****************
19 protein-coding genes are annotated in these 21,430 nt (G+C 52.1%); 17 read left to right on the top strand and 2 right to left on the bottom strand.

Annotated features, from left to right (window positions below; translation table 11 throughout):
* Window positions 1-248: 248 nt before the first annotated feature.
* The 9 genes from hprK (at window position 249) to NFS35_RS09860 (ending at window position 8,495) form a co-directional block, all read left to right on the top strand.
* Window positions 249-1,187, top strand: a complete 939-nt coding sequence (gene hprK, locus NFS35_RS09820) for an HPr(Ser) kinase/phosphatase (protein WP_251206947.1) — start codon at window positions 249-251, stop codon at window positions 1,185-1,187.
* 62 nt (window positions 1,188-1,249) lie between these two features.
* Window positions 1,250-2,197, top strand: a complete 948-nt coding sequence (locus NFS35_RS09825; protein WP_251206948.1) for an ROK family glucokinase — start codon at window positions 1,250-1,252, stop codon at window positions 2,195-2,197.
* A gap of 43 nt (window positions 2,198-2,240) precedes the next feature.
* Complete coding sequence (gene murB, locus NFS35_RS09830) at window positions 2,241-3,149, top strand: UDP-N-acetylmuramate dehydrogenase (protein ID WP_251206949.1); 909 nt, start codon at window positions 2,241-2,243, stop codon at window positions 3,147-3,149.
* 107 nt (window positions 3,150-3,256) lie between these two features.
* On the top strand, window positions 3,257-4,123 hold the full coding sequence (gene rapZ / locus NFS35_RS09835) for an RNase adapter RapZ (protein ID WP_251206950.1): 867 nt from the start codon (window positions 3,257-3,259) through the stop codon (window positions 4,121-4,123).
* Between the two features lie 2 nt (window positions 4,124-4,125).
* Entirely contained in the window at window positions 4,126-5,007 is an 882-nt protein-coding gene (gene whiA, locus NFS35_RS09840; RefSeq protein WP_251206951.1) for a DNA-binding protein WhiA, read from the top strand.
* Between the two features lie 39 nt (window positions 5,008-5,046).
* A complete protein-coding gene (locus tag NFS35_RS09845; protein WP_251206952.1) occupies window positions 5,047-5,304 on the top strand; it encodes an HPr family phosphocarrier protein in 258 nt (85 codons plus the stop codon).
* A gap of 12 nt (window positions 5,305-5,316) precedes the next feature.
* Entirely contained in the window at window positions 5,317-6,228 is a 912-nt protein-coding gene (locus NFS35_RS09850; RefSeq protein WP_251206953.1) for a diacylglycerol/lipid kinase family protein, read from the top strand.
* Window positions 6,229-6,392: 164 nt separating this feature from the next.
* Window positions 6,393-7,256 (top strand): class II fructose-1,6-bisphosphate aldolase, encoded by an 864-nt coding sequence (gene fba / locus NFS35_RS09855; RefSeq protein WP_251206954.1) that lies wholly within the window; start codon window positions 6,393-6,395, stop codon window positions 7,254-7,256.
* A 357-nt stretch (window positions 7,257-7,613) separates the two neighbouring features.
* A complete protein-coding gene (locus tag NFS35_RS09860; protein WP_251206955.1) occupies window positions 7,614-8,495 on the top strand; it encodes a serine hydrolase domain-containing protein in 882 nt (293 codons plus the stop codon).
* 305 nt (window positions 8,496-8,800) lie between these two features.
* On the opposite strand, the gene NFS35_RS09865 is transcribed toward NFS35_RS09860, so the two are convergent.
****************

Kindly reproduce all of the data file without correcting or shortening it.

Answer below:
19 protein-coding genes are annotated in these 21,430 nt (G+C 52.1%); 17 read left to right on the top strand and 2 right to left on the bottom strand.

Annotated features, from left to right (window positions below; translation table 11 throughout):
* Window positions 1-248: 248 nt before the first annotated feature.
* The 9 genes from hprK (at window position 249) to NFS35_RS09860 (ending at window position 8,495) form a co-directional block, all read left to right on the top strand.
* Window positions 249-1,187, top strand: a complete 939-nt coding sequence (gene hprK, locus NFS35_RS09820) for an HPr(Ser) kinase/phosphatase (protein WP_251206947.1) — start codon at window positions 249-251, stop codon at window positions 1,185-1,187.
* 62 nt (window positions 1,188-1,249) lie between these two features.
* Window positions 1,250-2,197, top strand: a complete 948-nt coding sequence (locus NFS35_RS09825; protein WP_251206948.1) for an ROK family glucokinase — start codon at window positions 1,250-1,252, stop codon at window positions 2,195-2,197.
* A gap of 43 nt (window positions 2,198-2,240) precedes the next feature.
* Complete coding sequence (gene murB, locus NFS35_RS09830) at window positions 2,241-3,149, top strand: UDP-N-acetylmuramate dehydrogenase (protein ID WP_251206949.1); 909 nt, start codon at window positions 2,241-2,243, stop codon at window positions 3,147-3,149.
* 107 nt (window positions 3,150-3,256) lie between these two features.
* On the top strand, window positions 3,257-4,123 hold the full coding sequence (gene rapZ / locus NFS35_RS09835) for an RNase adapter RapZ (protein ID WP_251206950.1): 867 nt from the start codon (window positions 3,257-3,259) through the stop codon (window positions 4,121-4,123).
* Between the two features lie 2 nt (window positions 4,124-4,125).
* Entirely contained in the window at window positions 4,126-5,007 is an 882-nt protein-coding gene (gene whiA, locus NFS35_RS09840; RefSeq protein WP_251206951.1) for a DNA-binding protein WhiA, read from the top strand.
* Between the two features lie 39 nt (window positions 5,008-5,046).
* A complete protein-coding gene (locus tag NFS35_RS09845; protein WP_251206952.1) occupies window positions 5,047-5,304 on the top strand; it encodes an HPr family phosphocarrier protein in 258 nt (85 codons plus the stop codon).
* A gap of 12 nt (window positions 5,305-5,316) precedes the next feature.
* Entirely contained in the window at window positions 5,317-6,228 is a 912-nt protein-coding gene (locus NFS35_RS09850; RefSeq protein WP_251206953.1) for a diacylglycerol/lipid kinase family protein, read from the top strand.
* Window positions 6,229-6,392: 164 nt separating this feature from the next.
* Window positions 6,393-7,256 (top strand): class II fructose-1,6-bisphosphate aldolase, encoded by an 864-nt coding sequence (gene fba / locus NFS35_RS09855; RefSeq protein WP_251206954.1) that lies wholly within the window; start codon window positions 6,393-6,395, stop codon window positions 7,254-7,256.
* A 357-nt stretch (window positions 7,257-7,613) separates the two neighbouring features.
* A complete protein-coding gene (locus tag NFS35_RS09860; protein WP_251206955.1) occupies window positions 7,614-8,495 on the top strand; it encodes a serine hydrolase domain-containing protein in 882 nt (293 codons plus the stop codon).
* 305 nt (window positions 8,496-8,800) lie between these two features.
* On the opposite strand, the gene NFS35_RS09865 is transcribed toward NFS35_RS09860, so the two are convergent.